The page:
By Rick Pender
Company, Sondheim’s sixth Broadway musical, was his breakthrough to serious credibility. It received 14 Tony Award nominations, a record at the time. It’s a minimally plotted collection of songs and stories (more like a revue than a traditional musical) about a single man, his married friends, and several girlfriends. Robert wrestles with relationships and commitment. The show’s title has multiple facets, all important to appreciating its complexity. “Company” is the opposite of solitude and loneliness. It means being surrounded by friends and loved ones. It’s also the tightly knit ensemble of actors performing a show.
“After holding the composer at arm’s length,” Sondheim biographer Meryle Secrest wrote, “the Broadway community made up for past omissions.” It was Sondheim’s first collaboration with book writer George Furth, based on a series of short scenes about marriage that he had crafted but couldn’t advance to production. It took producer/director Hal Prince to turn the material into a musical, in his first collaboration with Sondheim. Company earned Sondheim his first Tony Awards—for score and lyrics—marking his arrival as a distinctive central figure in the world of musical theater. At age forty-one, he was acknowledged as a master of words and music.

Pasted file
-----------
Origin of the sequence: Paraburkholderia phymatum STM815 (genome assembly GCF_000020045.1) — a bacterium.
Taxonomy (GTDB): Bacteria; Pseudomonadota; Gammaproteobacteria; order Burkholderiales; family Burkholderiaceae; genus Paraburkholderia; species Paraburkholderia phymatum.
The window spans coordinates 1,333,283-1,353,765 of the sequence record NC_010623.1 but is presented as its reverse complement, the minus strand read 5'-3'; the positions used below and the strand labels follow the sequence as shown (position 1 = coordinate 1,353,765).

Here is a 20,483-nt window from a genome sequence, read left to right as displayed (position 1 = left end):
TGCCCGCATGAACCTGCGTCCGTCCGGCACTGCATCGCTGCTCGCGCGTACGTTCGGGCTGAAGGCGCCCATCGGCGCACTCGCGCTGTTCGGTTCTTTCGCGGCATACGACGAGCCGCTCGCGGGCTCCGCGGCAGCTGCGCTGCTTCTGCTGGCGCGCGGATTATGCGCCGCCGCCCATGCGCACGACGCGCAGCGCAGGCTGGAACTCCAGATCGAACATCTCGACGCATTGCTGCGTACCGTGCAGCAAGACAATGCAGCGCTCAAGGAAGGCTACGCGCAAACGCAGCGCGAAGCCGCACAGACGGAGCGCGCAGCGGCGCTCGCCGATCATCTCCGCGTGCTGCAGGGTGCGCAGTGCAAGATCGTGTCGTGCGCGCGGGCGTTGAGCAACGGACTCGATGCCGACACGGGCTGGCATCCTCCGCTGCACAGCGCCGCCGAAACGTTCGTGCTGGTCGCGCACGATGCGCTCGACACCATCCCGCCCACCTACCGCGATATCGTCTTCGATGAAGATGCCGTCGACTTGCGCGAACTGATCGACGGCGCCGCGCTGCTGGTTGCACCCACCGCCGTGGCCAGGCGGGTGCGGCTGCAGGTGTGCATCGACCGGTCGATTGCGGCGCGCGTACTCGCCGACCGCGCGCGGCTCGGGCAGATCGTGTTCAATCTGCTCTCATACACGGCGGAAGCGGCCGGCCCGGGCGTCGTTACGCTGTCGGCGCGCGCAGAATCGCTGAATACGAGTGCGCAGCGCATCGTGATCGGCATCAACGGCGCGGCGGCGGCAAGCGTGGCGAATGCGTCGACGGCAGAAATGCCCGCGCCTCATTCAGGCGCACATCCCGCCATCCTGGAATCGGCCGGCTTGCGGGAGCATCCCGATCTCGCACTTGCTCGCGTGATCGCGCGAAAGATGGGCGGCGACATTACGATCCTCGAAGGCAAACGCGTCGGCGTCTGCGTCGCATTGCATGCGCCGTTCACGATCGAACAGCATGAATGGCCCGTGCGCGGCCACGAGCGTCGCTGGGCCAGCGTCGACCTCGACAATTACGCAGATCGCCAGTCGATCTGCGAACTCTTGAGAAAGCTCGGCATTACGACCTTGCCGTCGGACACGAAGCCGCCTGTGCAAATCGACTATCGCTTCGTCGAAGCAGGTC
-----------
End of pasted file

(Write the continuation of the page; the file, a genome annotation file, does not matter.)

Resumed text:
Note: The following synopsis is for the revised, licensed version (first staged in London in 1996), differing in several ways from the original 1970 Broadway show.
Robert is alone, listening to his friends’ miscellaneous thirty-fifth birthday greetings on his answering machine. Five couples—Joanne and Larry, Susan and Peter, Amy and Paul, Sarah and Harry, and Jenny and David—gather to surprise him. A birthday cake with lit candles appears. He blows out half the candles and doesn’t wish for anything.
The couples retreat to their apartment spaces. More musical busy signals are heard as the couples and his girlfriends—Marta, Kathy, and April—call and speak varied versions of his name. Robert sings about his married friends (“Company”), and we begin to see them in their everyday settings—with him visiting, a third wheel.
Robert has dined with Sarah and Harry. Making Robert a drink, Harry claims to have been on the wagon for a year and a half; Sarah corrects him. She offers Robert a brownie, claiming to be on a diet. Harry sneaks a drink; Sarah secretively devours a brownie. They continue to bicker, and Harry urges Sarah to demonstrate a karate move she has learned. She is reticent, but Robert encourages her and Harry and Sarah tangle, throwing each other to the floor. Finally, Sarah pins Harry. Joanne appears and sings ironically about marriage and relationships (“The Little Things You Do Together”). In the aftermath of the wrestling, all three end up on the floor. As other couples join Joanne’s song, the fight ends in a draw. Sarah sneaks another brownie as Harry steals another drink. Robert asks Harry if he’s ever regretted being married. Harry, David, and Larry describe their feelings about marriage (“Sorry-Grateful”).
Visiting Peter and Susan, Robert jokingly says he wants to be the first to know if the happily married couple ever breaks up. They startle him by announcing their divorce, but explain they intend to continue living together. At Jenny and David’s apartment, they are smoking marijuana with Robert. It’s her first time, and she says she doesn’t feel it. They’re all getting high, and Jenny uncharacteristically swears at a neighbor telling them to be quiet. She asks Robert when he plans to get married. Saying he’s not avoiding marriage, he claims he simply hasn’t picked a time or a partner.